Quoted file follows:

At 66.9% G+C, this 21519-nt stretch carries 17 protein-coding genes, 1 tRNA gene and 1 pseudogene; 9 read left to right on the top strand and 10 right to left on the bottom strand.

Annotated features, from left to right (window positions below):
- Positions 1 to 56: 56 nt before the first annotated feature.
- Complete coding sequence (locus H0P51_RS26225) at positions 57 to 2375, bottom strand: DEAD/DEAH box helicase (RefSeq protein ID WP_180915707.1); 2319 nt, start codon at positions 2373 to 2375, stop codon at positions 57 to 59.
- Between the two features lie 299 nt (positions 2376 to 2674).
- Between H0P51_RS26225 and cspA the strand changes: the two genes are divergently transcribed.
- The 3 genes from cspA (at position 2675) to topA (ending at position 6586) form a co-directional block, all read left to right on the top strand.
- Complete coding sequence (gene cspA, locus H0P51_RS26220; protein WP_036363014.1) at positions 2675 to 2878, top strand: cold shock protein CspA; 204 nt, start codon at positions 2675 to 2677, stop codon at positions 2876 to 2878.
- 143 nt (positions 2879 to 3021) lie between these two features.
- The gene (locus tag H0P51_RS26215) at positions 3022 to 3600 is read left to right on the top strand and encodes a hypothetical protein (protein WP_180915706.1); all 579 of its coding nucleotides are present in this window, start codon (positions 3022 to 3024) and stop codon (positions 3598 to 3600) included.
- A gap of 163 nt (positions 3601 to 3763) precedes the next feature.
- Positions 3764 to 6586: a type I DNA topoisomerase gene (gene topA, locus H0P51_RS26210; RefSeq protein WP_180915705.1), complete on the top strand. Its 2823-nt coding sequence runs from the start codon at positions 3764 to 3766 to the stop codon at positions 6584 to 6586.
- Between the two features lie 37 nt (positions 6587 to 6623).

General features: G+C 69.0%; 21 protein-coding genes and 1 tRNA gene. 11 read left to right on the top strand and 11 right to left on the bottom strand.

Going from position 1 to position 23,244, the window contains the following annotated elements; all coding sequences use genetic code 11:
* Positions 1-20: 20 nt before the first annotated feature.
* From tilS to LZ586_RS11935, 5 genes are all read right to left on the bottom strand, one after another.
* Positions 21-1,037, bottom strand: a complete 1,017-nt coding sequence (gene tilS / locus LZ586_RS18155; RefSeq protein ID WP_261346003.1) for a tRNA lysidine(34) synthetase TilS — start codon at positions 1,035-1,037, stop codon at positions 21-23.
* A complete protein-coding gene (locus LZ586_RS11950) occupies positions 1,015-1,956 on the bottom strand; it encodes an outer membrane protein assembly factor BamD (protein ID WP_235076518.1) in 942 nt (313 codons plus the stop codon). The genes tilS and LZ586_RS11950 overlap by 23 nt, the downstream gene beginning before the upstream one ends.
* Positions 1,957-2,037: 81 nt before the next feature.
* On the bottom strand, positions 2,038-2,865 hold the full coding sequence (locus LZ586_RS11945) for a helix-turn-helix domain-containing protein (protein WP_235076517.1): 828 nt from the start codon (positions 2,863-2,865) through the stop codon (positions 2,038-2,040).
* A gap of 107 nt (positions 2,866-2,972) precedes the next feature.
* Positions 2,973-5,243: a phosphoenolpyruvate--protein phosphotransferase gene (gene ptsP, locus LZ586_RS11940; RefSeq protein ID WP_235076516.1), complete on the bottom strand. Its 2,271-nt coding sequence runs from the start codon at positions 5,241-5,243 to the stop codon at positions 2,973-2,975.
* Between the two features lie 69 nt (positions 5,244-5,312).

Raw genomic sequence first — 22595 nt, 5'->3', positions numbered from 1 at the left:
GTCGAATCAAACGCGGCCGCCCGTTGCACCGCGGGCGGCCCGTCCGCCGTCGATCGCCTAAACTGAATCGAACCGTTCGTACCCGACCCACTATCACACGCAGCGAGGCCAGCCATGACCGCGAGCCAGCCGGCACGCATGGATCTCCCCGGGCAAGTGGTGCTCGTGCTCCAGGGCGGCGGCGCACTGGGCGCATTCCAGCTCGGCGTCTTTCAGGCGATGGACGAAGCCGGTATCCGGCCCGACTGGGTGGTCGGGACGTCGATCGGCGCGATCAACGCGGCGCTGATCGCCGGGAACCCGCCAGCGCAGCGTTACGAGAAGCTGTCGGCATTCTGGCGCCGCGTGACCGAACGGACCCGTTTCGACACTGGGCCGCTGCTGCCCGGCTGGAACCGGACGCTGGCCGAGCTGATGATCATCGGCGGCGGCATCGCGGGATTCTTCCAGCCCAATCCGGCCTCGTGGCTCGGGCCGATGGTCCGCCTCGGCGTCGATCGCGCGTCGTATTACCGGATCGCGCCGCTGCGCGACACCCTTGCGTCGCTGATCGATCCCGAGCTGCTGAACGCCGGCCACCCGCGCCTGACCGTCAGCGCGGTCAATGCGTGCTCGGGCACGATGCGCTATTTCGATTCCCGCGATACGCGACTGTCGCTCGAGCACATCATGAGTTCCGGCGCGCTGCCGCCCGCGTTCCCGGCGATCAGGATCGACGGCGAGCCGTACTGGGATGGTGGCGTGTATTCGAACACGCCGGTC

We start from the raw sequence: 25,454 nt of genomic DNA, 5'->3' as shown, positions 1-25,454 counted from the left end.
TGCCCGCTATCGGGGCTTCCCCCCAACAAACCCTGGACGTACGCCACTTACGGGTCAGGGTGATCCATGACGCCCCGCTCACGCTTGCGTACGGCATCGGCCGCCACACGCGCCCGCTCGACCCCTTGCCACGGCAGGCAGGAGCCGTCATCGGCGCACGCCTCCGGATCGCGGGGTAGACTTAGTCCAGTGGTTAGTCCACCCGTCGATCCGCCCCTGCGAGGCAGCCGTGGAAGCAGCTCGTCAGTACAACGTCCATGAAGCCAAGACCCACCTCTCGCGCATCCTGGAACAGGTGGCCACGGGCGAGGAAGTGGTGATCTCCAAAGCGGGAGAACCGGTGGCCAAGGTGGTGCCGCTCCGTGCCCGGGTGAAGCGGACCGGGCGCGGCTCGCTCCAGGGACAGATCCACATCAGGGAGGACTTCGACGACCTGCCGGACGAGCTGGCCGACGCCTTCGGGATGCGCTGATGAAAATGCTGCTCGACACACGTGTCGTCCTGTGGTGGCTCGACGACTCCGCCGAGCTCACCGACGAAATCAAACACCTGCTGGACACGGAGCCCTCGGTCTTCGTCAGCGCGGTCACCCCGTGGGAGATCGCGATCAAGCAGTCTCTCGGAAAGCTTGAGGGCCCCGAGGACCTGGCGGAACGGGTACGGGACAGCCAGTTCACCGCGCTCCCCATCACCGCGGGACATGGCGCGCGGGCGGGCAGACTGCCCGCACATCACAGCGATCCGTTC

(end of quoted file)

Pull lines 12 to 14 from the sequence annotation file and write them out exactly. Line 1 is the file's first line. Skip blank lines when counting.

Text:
- Positions 3764 to 6586: a type I DNA topoisomerase gene (gene topA, locus H0P51_RS26210; RefSeq protein WP_180915705.1), complete on the top strand. Its 2823-nt coding sequence runs from the start codon at positions 3764 to 3766 to the stop codon at positions 6584 to 6586.
- Between the two features lie 37 nt (positions 6587 to 6623).

General features: G+C 69.0%; 21 protein-coding genes and 1 tRNA gene. 11 read left to right on the top strand and 11 right to left on the bottom strand.